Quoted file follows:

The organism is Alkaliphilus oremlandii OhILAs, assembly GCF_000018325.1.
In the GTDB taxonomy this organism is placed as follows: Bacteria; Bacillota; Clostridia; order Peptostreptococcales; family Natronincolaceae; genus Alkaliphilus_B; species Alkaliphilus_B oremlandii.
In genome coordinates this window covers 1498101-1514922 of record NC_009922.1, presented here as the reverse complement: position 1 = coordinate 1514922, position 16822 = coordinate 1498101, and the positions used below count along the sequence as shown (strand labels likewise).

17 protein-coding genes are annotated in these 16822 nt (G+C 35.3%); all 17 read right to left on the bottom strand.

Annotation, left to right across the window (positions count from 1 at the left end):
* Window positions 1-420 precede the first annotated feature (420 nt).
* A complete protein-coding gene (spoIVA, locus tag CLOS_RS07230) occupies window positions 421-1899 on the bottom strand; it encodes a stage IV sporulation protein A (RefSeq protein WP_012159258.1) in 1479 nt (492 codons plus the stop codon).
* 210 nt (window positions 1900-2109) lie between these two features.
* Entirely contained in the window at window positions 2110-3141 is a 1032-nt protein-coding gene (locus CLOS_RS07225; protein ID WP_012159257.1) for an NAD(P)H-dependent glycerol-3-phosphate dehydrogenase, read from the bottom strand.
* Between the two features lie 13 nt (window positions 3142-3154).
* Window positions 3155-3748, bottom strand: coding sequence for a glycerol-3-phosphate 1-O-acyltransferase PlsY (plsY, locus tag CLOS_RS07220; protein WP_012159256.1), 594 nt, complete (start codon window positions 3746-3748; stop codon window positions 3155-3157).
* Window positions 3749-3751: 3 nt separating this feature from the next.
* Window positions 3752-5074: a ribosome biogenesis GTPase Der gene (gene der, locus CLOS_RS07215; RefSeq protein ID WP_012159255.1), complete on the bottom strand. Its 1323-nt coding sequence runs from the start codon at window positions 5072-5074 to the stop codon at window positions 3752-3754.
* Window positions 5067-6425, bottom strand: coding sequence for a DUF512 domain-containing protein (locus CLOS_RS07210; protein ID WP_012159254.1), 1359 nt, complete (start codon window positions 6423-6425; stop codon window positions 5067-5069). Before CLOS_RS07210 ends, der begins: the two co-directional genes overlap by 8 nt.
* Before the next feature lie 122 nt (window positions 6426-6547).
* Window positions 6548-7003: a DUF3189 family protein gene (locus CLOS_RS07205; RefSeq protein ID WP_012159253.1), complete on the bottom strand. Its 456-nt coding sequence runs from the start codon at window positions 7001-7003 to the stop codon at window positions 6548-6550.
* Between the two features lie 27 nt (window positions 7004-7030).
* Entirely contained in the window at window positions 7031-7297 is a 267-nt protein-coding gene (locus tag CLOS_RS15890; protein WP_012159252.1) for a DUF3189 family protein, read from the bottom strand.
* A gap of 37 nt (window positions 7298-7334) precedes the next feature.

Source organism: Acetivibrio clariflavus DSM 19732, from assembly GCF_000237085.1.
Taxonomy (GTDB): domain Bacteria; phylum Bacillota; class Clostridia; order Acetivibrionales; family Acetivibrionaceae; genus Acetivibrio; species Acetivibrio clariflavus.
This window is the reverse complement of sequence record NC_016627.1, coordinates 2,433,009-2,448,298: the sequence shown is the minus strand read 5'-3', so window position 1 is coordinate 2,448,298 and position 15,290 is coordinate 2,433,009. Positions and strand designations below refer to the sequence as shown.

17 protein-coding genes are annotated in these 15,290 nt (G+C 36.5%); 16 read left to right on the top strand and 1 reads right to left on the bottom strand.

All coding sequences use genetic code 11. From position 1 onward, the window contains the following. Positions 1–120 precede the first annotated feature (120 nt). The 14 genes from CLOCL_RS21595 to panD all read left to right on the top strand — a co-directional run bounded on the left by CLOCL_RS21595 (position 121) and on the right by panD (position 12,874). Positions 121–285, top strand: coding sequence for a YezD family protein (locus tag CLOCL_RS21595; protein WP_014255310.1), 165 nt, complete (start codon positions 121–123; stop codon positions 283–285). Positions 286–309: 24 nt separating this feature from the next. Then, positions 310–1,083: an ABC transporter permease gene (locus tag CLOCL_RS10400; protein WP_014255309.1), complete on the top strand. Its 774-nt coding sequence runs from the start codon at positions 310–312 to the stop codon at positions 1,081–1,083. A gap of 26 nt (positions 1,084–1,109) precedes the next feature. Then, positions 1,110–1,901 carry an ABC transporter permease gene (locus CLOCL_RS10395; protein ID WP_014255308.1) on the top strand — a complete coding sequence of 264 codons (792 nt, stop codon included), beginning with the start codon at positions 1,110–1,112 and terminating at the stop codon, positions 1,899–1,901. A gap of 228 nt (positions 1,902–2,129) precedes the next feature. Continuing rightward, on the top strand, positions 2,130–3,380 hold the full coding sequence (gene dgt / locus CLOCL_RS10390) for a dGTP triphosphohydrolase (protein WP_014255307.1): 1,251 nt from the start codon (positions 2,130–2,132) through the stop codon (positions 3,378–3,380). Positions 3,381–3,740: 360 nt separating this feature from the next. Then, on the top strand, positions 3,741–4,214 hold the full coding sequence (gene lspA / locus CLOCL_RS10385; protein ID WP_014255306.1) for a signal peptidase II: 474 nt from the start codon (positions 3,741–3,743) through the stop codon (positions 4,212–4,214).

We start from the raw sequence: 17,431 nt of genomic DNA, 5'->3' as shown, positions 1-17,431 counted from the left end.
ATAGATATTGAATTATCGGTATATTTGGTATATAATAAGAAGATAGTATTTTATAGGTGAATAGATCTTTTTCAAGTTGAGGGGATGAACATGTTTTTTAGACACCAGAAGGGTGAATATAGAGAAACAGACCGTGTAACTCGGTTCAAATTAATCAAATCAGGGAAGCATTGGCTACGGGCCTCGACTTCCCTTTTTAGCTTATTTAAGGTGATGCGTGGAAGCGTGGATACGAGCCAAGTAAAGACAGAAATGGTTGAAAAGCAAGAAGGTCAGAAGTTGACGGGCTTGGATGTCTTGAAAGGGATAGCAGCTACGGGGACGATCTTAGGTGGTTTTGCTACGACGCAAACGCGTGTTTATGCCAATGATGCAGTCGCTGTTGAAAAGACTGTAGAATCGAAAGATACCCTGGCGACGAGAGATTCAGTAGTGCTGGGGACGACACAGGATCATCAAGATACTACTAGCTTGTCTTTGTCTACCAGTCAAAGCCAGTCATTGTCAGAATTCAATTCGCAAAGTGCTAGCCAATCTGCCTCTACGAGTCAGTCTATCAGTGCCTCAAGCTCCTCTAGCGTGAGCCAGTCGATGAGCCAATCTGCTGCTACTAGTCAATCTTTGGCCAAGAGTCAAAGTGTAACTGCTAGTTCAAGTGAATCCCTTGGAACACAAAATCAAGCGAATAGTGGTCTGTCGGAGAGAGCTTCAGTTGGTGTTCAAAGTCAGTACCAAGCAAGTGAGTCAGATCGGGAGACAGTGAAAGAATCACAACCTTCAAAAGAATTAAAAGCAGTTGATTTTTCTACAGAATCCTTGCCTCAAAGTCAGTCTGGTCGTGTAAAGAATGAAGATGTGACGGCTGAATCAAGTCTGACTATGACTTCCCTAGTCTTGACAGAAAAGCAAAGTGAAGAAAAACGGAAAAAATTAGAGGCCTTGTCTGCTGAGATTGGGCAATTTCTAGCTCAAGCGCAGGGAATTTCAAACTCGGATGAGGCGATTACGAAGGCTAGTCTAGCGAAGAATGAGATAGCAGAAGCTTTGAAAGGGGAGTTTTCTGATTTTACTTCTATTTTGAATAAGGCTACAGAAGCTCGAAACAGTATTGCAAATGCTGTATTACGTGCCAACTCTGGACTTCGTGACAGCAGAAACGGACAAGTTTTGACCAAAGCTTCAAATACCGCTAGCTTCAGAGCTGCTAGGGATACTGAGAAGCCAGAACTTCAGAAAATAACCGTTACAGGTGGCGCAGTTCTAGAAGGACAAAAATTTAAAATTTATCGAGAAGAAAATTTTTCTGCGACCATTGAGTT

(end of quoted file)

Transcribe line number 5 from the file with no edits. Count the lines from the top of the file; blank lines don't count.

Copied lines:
Annotation, left to right across the window (positions count from 1 at the left end):